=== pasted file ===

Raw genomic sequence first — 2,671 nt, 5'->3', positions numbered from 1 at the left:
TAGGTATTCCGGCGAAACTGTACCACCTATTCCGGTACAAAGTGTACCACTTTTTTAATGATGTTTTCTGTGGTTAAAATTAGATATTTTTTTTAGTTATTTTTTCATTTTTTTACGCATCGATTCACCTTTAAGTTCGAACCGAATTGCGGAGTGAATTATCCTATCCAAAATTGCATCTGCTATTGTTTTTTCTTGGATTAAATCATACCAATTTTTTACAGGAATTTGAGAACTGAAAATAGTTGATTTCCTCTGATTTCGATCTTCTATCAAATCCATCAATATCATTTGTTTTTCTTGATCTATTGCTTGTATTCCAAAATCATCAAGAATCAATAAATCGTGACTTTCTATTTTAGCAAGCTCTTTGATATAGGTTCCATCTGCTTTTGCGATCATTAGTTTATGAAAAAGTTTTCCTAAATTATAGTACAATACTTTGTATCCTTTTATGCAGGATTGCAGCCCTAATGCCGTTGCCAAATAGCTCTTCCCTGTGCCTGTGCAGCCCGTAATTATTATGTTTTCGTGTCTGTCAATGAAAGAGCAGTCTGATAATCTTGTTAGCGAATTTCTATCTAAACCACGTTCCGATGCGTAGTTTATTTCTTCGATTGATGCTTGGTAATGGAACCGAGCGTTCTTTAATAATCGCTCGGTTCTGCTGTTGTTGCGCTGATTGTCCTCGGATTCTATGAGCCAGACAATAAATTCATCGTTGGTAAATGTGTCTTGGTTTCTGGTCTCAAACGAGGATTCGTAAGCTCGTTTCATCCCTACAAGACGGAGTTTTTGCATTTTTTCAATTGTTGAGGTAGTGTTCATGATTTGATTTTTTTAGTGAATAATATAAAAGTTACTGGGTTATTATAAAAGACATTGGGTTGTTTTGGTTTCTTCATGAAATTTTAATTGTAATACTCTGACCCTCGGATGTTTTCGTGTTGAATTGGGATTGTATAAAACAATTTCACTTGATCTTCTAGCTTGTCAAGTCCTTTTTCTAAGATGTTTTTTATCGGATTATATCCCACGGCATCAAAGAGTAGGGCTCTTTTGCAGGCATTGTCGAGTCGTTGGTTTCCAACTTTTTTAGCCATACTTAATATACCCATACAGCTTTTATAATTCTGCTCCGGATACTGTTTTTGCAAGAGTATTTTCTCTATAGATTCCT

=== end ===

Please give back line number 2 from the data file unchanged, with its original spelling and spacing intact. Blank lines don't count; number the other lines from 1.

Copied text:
TAGGTATTCCGGCGAAACTGTACCACCTATTCCGGTACAAAGTGTACCACTTTTTTAATGATGTTTTCTGTGGTTAAAATTAGATATTTTTTTTAGTTATTTTTTCATTTTTTTACGCATCGATTCACCTTTAAGTTCGAACCGAATTGCGGAGTGAATTATCCTATCCAAAATTGCATCTGCTATTGTTTTTTCTTGGATTAAATCATACCAATTTTTTACAGGAATTTGAGAACTGAAAATAGTTGATTTCCTCTGATTTCGATCTTCTATCAAATCCATCAATATCATTTGTTTTTCTTGATCTATTGCTTGTATTCCAAAATCATCAAGAATCAATAAATCGTGACTTTCTATTTTAGCAAGCTCTTTGATATAGGTTCCATCTGCTTTTGCGATCATTAGTTTATGAAAAAGTTTTCCTAAATTATAGTACAATACTTTGTATCCTTTTATGCAGGATTGCAGCCCTAATGCCGTTGCCAAATAGCTCTTCCCTGTGCCTGTGCAGCCCGTAATTATTATGTTTTCGTGTCTGTCAATGAAAGAGCAGTCTGATAATCTTGTTAGCGAATTTCTATCTAAACCACGTTCCGATGCGTAGTTTATTTCTTCGATTGATGCTTGGTAATGGAACCGAGCGTTCTTTAATAATCGCTCGGTTCTGCTGTTGTTGCGCTGATTGTCCTCGGATTCTATGAGCCAGACAATAAATTCATCGTTGGTAAATGTGTCTTGGTTTCTGGTCTCAAACGAGGATTCGTAAGCTCGTTTCATCCCTACAAGACGGAGTTTTTGCATTTTTTCAATTGTTGAGGTAGTGTTCATGATTTGATTTTTTTAGTGAATAATATAAAAGTTACTGGGTTATTATAAAAGACATTGGGTTGTTTTGGTTTCTTCATGAAATTTTAATTGTAATACTCTGACCCTCGGATGTTTTCGTGTTGAATTGGGATTGTATAAAACAATTTCACTTGATCTTCTAGCTTGTCAAGTCCTTTTTCTAAGATGTTTTTTATCGGATTATATCCCACGGCATCAAAGAGTAGGGCTCTTTTGCAGGCATTGTCGAGTCGTTGGTTTCCAACTTTTTTAGCCATACTTAATATACCCATACAGCTTTTATAATTCTGCTCCGGATACTGTTTTTGCAAGAGTATTTTCTCTATAGATTCCT